Survival adaptations and strategies of annuals occurring in the Judean and Negev Deserts of Israel

Yitzchak Gutterman

Research output: Contribution to journalShort surveypeer-review

33 Scopus citations


The more extreme the desert and the smaller and more unpredictable the annual precipitation and its distribution during the rainy season, the more important the sets of complementary adaptations and survival strategies during the different stages of the life cycle of winter annuals. The history of each seed, from seed development and maturation to seed wetting and germination, may affect the phenotypic plasticity of seed germination. This may be affected by environmental factors such as day length during seed development and maturation. Also involved are maternal influences and the influence of the position of the seeds in the plant inflorescences or capsules, even 30 years after seed maturation. Post-maturation primary or secondary seed dormancy mechanisms and strategies may also be involved. In addition, environmental factors during seed wetting, such as the amount of rain, relative humidity, temperature, light, soil salinity, and germination inhibitors, may play a role in the regulation of the percentage of seeds that are ready to germinate after a particular rainfall. Adaptations and survival strategies in desert annual plant species have also evolved during the stages of seedling development, flowering, and seed dispersal. These include escape or protection mechanisms and strategies of seed dispersal that may decrease seed collection and contribute to the large and long-lasting living aerial or soil seed banks of the species. Many of the common plant species occurring in the Negev, where the average annual rainfall gradient ranges from 25 to 200 mm, produce large quantities of tiny, dust-like seeds. These plant species have developed escape strategies of seed dispersal as well as opportunistic strategies of seed germination. In contrast, other plant species that produce relatively larger seeds in much smaller quantities, have protection strategies of seed dispersal as well as cautious germination strategies. All these adaptations of mechanisms and strategies may affect the chances of these plant species to survive in their desert locations and habitats. The greater the fitness of a plant genotype to its habitat, the greater the chance for the seeds that germinate to complete their life cycles by producing new mature seeds and retaining a large and long-lasting seed bank in such arid areas and extreme deserts.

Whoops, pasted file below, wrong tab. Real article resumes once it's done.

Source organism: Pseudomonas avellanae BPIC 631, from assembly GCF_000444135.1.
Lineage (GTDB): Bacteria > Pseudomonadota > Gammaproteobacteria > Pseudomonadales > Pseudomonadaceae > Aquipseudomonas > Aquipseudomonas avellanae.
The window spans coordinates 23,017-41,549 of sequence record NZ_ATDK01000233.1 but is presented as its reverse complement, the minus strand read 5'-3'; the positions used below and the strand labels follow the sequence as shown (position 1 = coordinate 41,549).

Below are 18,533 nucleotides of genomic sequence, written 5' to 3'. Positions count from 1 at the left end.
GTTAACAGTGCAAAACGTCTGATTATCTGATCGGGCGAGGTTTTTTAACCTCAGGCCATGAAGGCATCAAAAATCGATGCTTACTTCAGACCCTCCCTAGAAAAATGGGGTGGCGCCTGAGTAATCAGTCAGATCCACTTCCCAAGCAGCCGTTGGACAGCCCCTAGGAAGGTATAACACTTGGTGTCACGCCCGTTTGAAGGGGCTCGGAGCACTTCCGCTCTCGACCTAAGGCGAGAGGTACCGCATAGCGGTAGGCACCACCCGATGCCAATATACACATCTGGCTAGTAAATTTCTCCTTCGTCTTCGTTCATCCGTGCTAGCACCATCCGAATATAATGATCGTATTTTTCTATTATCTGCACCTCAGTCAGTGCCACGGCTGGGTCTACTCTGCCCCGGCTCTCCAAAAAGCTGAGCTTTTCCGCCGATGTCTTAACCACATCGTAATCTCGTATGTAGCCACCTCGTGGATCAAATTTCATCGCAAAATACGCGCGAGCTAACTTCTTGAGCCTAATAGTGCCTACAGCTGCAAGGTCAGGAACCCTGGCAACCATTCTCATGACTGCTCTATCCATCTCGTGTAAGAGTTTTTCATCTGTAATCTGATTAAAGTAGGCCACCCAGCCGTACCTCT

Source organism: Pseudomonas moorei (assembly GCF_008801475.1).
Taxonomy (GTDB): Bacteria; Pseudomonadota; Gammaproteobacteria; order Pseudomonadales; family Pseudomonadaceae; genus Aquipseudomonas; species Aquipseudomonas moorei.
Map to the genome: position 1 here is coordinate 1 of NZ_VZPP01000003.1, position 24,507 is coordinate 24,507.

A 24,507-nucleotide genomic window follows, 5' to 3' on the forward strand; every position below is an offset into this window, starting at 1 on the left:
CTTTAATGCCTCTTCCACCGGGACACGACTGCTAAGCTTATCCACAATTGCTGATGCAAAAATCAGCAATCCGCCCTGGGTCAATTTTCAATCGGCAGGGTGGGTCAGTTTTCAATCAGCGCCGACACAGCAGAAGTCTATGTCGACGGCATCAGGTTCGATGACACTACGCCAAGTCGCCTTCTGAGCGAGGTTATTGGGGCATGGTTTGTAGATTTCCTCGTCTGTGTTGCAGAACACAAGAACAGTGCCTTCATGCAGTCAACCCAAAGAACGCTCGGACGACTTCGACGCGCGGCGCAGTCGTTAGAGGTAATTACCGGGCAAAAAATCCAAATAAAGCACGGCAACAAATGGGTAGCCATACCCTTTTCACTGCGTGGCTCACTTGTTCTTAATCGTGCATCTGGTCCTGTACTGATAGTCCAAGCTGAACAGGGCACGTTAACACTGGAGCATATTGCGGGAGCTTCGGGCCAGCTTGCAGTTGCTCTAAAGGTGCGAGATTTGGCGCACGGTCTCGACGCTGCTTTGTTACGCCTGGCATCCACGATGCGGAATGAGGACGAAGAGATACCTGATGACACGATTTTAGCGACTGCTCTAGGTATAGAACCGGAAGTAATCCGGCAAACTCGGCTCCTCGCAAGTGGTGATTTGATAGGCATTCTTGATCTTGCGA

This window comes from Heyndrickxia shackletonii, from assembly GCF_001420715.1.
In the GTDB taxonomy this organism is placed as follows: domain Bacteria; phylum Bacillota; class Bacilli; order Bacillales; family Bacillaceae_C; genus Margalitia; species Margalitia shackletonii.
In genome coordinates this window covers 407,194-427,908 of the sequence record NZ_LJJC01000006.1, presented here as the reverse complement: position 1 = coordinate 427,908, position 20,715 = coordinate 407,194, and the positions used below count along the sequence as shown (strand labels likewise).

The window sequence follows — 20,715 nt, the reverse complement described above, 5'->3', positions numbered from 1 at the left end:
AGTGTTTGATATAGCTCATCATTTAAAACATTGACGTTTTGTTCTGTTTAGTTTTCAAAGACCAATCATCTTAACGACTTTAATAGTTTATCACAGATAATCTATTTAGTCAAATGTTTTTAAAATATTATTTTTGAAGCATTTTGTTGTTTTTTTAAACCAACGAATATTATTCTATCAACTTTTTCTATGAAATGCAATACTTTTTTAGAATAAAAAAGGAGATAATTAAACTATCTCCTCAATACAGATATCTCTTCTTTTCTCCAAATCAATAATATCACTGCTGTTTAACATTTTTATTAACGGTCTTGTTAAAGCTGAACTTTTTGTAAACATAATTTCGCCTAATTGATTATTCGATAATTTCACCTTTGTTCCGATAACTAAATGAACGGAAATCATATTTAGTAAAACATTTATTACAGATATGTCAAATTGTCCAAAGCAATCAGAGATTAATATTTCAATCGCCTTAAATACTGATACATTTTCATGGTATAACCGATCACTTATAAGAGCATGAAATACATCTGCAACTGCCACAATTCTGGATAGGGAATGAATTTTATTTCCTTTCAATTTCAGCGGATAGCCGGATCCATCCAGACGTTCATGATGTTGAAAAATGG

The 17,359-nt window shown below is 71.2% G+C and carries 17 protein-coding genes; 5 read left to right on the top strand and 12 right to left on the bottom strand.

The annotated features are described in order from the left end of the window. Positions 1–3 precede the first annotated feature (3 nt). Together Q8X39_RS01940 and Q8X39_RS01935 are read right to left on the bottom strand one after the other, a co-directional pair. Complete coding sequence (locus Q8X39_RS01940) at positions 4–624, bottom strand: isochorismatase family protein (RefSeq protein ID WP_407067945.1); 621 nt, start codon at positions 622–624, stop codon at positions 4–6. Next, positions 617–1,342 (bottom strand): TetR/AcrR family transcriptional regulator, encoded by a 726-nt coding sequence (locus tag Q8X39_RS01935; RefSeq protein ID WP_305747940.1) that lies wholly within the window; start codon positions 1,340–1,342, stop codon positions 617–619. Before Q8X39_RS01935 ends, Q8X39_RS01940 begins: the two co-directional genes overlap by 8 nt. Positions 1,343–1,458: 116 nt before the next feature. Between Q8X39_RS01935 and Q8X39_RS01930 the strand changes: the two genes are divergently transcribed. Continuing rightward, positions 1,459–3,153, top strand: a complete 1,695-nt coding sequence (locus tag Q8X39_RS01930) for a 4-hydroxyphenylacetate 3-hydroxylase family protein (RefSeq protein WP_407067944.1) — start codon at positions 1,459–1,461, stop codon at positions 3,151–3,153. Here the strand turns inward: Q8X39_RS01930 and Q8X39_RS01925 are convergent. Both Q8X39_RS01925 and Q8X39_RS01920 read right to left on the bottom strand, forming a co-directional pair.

Original languageEnglish
Pages (from-to)165-175
Number of pages11
JournalIsrael Journal of Plant Sciences
Issue number3
StatePublished - 1 Jan 2002

ASJC Scopus subject areas

  • Ecology, Evolution, Behavior and Systematics
  • Agronomy and Crop Science
  • Plant Science


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